English summary: Gadamer's main work, Truth and Method, will be published in 2010, exactly 50 years after the first edition, in a slightly corrected version as an inexpensive student edition. This is seen as one of the few standard works of German post-war philosophy which has achieved worldwide recognition. The huge reaction to this is surprising for many reasons, among other things because in this work an important new theory is presented in intimations only using the author's own conceptual (...) instruments; in fact the author is careful when touching on ancient themes in the philosophical approach to the world. The main question in the work is: What actually happens when we understand? Gadamer focuses on the historical dimensions of understanding, including his famous rehabilitation of prejudice. In addition to the systematic excursus, the book contains an intellectual history of hermeneutics, which is convincing in its virtuosity in dealing with a variety of inspirational figures such as Hegel, Dilthey, Husserl and Heidegger. The amiability and objectivity with which Gadamer invites his readers to a discussion are what account for the enormous influence of this exemplary textbook. German description: Wir sagen, dass wir ein Gesprach fuhren, aber je eigentlicher ein Gesprach ist, desto weniger liegt die Fuhrung desselben in dem Willen des einen oder anderen Partners. Was bei einem Gesprach herauskommt, weiss keiner vorher. Das Hauptwerk Wahrheit und Methode erscheint 2010, genau 50 Jahre nach der Erstausgabe, in durchgesehener und korrigierter Form als preiswerte Studienausgabe. Dieses Buch, das sein Autor erst im Alter von 60 Jahren schrieb, wurde zu einem Uberraschungserfolg der philosophischen Literatur. Als eines der wenigen weltweit anerkannten Standardwerke der deutschen Nachkriegsphilosophie wurde es in viele Sprachen ubersetzt.Die grosse Resonanz konnte aus vielerlei Grunden erstaunen, unter anderem weil hier nur in Andeutungen eine grosse neue Theorie mit eigenem begrifflichen Instrumentarium vorgestellt wird; der Autor umkreist vorsichtig uralte Themen des philosophischen Weltzugangs. Vor allem geht es um die Frage: Was geschieht eigentlich, wenn wir verstehen? Er stellt die geschichtliche Dimension des Verstehens in den Mittelpunkt, auch durch seine beruhmte Rehabilitierung des Vorurteils. Die systematischen Exkurse werden erganzt durch eine Geistesgeschichte der Hermeneutik, die in ihrer virtuosen Behandlung so unterschiedlicher Anreger wie Hegel, Dilthey, Husserl und Heidegger uberzeugt. Die Freundlichkeit und Sachlichkeit, mit der Gadamer seinen Leser ins Gesprach einladt, machen den Rang dieses vorbildlichen Lehrbuchs aus. (shrink)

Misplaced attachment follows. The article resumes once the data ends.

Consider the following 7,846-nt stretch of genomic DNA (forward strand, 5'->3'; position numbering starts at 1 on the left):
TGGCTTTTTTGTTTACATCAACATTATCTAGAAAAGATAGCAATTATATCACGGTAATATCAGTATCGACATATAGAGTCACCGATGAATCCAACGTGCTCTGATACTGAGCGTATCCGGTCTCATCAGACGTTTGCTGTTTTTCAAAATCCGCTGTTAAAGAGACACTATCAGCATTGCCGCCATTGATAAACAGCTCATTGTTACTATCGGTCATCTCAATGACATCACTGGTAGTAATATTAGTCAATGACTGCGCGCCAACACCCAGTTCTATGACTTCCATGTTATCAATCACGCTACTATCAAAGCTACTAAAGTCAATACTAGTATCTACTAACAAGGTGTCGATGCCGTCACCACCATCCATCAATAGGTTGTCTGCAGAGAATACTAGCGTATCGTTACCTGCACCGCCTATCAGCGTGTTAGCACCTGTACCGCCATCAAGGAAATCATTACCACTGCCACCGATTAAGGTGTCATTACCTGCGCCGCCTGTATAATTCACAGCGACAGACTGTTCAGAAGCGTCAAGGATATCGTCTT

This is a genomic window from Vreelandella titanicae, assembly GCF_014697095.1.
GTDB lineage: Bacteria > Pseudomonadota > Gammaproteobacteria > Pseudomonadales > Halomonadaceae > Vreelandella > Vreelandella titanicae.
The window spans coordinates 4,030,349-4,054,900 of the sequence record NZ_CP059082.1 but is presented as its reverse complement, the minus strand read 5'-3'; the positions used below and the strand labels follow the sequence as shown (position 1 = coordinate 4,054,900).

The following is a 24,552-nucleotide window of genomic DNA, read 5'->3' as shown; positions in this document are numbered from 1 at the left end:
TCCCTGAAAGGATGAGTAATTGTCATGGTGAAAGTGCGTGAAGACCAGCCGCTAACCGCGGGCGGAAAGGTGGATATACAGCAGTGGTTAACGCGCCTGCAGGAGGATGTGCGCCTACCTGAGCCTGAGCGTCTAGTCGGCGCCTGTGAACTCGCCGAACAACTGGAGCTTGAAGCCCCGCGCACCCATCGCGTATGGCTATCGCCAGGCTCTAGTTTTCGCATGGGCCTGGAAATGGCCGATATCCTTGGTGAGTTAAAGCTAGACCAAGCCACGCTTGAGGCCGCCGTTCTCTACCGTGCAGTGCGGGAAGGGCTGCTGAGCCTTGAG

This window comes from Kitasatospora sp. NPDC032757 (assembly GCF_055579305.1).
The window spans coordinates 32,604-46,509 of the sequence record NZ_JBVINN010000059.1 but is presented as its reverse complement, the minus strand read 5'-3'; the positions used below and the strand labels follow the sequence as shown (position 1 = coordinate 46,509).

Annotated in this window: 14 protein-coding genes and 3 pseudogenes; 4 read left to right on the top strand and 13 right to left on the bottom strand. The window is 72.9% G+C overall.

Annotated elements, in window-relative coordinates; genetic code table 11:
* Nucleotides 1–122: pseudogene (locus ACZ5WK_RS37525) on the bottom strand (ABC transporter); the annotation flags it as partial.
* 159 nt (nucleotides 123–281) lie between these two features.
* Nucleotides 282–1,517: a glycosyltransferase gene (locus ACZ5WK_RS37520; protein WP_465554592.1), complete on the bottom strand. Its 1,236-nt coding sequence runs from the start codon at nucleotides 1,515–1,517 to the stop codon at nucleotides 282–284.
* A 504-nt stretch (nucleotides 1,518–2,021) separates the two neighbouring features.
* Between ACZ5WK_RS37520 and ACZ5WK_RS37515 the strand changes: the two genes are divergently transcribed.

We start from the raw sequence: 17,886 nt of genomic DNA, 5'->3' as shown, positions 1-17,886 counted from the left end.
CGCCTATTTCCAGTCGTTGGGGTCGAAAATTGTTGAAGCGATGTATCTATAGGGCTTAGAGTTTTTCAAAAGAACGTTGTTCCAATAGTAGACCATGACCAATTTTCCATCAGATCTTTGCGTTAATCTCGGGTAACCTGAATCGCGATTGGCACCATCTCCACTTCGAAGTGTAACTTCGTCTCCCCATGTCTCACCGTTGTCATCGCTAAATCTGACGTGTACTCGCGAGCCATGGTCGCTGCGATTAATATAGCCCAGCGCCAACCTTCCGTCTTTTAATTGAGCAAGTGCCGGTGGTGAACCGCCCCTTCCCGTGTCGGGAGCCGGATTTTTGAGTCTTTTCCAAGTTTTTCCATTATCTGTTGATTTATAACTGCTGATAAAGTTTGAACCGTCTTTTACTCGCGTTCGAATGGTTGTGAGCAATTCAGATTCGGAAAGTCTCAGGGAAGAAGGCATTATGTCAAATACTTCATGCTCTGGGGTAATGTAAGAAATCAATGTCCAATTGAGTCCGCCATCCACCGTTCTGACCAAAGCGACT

This volume makes available for the first time in English the most important of Hans-GeorgGadamer's extensive writings on art and literature. The principal text included is 'The Relevance of the Beautiful', Gadamer's most sustained treatment of philosophical aesthetics. The eleven other essays focus particularly on the challenge issued by modern painting and literature to our customary ideas of art, and use that challenge to revitalize our understanding of it. Gadamer demonstrates the continuing importance of (...) such concepts as imitation, truth, symbol, and play for our appreciation of contemporary art, and thereby establishes its continuity with the Western tradition. The essays here are not technical and are readily accessible to the beginning student and the general reader. The collection as a whole serves to illustrate the practice of hermeneutics and to introduce Gadamer's thought. Robert Bernasconi provides an introduction clarifying the central aims of the essays and their relations to Gadamer's major work, Truth and Method, and to the philosophy of art since Kant. A bibliography of Gadamer's writings available in English is also included. (shrink)